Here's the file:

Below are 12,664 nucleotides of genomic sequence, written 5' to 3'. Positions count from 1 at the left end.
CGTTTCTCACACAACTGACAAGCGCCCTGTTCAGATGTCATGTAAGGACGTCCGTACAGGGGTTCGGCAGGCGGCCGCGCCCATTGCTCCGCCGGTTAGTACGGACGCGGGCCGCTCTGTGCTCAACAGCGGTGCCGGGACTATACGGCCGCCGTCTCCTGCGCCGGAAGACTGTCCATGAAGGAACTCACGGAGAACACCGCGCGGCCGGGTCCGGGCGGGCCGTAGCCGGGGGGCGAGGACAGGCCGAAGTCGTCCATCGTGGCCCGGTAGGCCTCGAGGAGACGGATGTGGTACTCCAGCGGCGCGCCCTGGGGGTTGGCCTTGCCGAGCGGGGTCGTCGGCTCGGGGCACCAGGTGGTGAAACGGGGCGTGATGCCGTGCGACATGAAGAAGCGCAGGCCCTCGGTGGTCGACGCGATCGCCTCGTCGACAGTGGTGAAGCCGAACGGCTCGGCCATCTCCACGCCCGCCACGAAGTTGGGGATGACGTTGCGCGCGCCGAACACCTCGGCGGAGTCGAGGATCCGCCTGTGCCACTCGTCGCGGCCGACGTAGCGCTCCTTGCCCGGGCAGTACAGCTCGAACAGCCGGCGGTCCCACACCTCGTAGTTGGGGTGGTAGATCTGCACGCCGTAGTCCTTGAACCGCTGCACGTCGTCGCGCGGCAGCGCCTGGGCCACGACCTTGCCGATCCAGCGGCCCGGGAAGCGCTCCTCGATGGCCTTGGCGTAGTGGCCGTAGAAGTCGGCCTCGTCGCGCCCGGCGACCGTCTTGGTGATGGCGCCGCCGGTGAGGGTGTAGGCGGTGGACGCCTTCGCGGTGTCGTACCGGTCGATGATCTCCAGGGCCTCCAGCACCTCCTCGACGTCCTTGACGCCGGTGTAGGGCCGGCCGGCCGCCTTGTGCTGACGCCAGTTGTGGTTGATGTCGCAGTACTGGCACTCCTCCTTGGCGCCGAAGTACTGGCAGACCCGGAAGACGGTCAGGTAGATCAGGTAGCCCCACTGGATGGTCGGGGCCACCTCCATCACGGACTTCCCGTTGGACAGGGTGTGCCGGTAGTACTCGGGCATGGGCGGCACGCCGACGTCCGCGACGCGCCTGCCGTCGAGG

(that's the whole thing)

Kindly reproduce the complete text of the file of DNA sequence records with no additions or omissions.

Below are 12,664 nucleotides of genomic sequence, written 5' to 3'. Positions count from 1 at the left end.
CGTTTCTCACACAACTGACAAGCGCCCTGTTCAGATGTCATGTAAGGACGTCCGTACAGGGGTTCGGCAGGCGGCCGCGCCCATTGCTCCGCCGGTTAGTACGGACGCGGGCCGCTCTGTGCTCAACAGCGGTGCCGGGACTATACGGCCGCCGTCTCCTGCGCCGGAAGACTGTCCATGAAGGAACTCACGGAGAACACCGCGCGGCCGGGTCCGGGCGGGCCGTAGCCGGGGGGCGAGGACAGGCCGAAGTCGTCCATCGTGGCCCGGTAGGCCTCGAGGAGACGGATGTGGTACTCCAGCGGCGCGCCCTGGGGGTTGGCCTTGCCGAGCGGGGTCGTCGGCTCGGGGCACCAGGTGGTGAAACGGGGCGTGATGCCGTGCGACATGAAGAAGCGCAGGCCCTCGGTGGTCGACGCGATCGCCTCGTCGACAGTGGTGAAGCCGAACGGCTCGGCCATCTCCACGCCCGCCACGAAGTTGGGGATGACGTTGCGCGCGCCGAACACCTCGGCGGAGTCGAGGATCCGCCTGTGCCACTCGTCGCGGCCGACGTAGCGCTCCTTGCCCGGGCAGTACAGCTCGAACAGCCGGCGGTCCCACACCTCGTAGTTGGGGTGGTAGATCTGCACGCCGTAGTCCTTGAACCGCTGCACGTCGTCGCGCGGCAGCGCCTGGGCCACGACCTTGCCGATCCAGCGGCCCGGGAAGCGCTCCTCGATGGCCTTGGCGTAGTGGCCGTAGAAGTCGGCCTCGTCGCGCCCGGCGACCGTCTTGGTGATGGCGCCGCCGGTGAGGGTGTAGGCGGTGGACGCCTTCGCGGTGTCGTACCGGTCGATGATCTCCAGGGCCTCCAGCACCTCCTCGACGTCCTTGACGCCGGTGTAGGGCCGGCCGGCCGCCTTGTGCTGACGCCAGTTGTGGTTGATGTCGCAGTACTGGCACTCCTCCTTGGCGCCGAAGTACTGGCAGACCCGGAAGACGGTCAGGTAGATCAGGTAGCCCCACTGGATGGTCGGGGCCACCTCCATCACGGACTTCCCGTTGGACAGGGTGTGCCGGTAGTACTCGGGCATGGGCGGCACGCCGACGTCCGCGACGCGCCTGCCGTCGAGG